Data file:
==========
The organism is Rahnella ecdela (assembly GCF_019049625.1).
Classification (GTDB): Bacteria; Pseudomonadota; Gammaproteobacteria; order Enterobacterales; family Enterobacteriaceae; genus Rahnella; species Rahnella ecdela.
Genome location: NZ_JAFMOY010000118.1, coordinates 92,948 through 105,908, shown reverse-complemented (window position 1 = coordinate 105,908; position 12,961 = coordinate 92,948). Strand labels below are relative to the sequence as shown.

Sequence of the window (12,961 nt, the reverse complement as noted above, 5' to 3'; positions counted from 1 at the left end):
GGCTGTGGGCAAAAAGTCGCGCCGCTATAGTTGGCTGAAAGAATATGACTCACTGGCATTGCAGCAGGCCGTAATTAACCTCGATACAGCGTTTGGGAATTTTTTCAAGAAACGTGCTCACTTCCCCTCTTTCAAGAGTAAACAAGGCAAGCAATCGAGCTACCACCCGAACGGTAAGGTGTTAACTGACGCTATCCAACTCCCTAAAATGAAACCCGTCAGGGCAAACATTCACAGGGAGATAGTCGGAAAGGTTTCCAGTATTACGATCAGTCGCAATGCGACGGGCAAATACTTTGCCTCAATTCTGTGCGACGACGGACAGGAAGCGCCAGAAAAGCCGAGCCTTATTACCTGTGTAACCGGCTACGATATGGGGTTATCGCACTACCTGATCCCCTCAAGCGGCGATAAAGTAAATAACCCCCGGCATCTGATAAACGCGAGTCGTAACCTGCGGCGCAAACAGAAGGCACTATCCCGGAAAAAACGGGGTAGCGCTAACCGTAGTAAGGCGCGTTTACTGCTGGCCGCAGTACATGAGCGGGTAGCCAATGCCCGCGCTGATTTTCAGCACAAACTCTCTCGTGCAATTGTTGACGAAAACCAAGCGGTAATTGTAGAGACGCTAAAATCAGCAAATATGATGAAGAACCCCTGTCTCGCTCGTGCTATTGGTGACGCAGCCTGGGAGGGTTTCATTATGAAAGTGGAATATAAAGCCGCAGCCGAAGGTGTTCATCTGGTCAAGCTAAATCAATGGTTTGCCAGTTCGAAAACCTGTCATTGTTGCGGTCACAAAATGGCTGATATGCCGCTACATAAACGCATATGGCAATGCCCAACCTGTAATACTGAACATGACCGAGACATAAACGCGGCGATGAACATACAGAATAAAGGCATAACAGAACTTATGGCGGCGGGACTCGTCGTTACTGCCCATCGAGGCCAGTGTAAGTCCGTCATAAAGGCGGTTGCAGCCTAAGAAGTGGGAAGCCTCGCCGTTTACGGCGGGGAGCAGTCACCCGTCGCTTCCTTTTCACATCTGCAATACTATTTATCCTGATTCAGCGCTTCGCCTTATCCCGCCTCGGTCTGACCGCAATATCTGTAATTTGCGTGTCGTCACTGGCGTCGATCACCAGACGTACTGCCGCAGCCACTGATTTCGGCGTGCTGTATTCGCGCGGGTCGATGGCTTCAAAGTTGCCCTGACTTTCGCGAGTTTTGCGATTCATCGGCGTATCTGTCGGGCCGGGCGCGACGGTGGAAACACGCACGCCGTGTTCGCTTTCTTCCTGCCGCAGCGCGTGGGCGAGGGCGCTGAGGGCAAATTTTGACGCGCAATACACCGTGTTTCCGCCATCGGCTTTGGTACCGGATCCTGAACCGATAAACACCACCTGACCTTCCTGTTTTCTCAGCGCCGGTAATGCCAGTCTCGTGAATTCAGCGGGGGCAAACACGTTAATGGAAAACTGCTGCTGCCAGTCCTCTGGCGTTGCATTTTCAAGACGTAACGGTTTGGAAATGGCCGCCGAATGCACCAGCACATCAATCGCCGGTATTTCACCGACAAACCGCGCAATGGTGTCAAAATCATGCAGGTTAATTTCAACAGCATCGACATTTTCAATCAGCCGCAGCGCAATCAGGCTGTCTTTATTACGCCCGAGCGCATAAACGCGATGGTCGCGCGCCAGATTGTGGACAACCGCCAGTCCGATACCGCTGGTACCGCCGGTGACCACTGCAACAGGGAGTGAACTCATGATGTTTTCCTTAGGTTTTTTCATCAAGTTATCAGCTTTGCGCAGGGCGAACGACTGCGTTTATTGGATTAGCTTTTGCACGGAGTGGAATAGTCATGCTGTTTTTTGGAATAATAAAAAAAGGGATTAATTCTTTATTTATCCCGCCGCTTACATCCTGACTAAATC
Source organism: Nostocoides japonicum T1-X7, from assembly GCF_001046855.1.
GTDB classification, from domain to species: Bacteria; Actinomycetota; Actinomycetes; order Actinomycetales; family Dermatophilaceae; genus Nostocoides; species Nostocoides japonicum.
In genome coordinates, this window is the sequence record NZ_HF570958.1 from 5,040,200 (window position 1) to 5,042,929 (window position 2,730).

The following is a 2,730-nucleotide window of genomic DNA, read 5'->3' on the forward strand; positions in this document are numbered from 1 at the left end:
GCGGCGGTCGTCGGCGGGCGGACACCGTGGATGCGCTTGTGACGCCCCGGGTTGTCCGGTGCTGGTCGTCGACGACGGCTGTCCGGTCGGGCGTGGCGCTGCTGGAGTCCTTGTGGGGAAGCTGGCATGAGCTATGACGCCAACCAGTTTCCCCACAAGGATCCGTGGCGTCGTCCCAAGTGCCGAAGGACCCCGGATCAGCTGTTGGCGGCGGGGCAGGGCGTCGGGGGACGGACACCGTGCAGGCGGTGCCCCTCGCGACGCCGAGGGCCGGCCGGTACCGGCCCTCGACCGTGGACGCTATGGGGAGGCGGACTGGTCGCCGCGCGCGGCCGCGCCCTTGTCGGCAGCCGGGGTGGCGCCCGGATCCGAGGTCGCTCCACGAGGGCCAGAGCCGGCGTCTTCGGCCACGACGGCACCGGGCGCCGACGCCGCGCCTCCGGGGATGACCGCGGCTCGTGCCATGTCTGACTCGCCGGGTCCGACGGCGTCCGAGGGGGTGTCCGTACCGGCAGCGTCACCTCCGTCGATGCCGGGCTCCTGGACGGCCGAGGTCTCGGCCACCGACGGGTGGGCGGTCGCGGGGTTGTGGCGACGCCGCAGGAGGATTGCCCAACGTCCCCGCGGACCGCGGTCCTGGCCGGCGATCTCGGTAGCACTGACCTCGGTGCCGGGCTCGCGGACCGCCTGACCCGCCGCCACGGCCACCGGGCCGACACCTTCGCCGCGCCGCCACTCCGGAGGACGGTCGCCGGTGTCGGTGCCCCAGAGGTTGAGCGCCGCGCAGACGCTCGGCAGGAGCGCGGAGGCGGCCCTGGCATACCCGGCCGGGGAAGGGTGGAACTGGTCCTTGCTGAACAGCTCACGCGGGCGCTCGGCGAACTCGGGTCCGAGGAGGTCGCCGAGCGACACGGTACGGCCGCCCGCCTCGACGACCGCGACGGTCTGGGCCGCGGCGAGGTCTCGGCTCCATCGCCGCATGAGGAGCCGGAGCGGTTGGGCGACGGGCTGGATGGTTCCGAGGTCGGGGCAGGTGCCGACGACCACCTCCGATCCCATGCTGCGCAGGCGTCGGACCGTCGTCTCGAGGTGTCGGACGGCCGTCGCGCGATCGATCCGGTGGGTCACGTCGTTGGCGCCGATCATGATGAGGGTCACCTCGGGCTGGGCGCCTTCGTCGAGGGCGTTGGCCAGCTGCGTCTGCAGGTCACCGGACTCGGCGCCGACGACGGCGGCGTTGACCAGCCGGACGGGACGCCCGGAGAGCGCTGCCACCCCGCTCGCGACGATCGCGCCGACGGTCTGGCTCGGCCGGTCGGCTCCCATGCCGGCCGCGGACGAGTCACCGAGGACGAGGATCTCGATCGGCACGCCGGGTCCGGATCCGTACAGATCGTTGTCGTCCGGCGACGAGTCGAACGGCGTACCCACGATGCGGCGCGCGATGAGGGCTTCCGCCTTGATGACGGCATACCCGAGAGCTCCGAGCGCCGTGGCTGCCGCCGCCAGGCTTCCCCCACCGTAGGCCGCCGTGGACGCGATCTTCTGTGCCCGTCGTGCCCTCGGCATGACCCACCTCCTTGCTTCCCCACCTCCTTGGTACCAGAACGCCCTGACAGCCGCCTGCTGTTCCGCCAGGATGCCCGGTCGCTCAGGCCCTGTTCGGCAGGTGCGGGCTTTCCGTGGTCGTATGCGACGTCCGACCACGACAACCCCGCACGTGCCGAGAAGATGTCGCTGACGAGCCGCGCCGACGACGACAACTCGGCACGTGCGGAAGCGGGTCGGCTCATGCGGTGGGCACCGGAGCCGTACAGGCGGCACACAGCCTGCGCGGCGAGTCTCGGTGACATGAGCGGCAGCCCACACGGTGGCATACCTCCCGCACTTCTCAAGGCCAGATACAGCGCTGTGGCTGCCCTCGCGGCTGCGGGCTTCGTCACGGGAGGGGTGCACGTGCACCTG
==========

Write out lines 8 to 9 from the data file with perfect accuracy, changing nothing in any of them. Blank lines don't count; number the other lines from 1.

In genome coordinates, this window is the sequence record NZ_HF570958.1 from 5,040,200 (window position 1) to 5,042,929 (window position 2,730).

The following is a 2,730-nucleotide window of genomic DNA, read 5'->3' on the forward strand; positions in this document are numbered from 1 at the left end: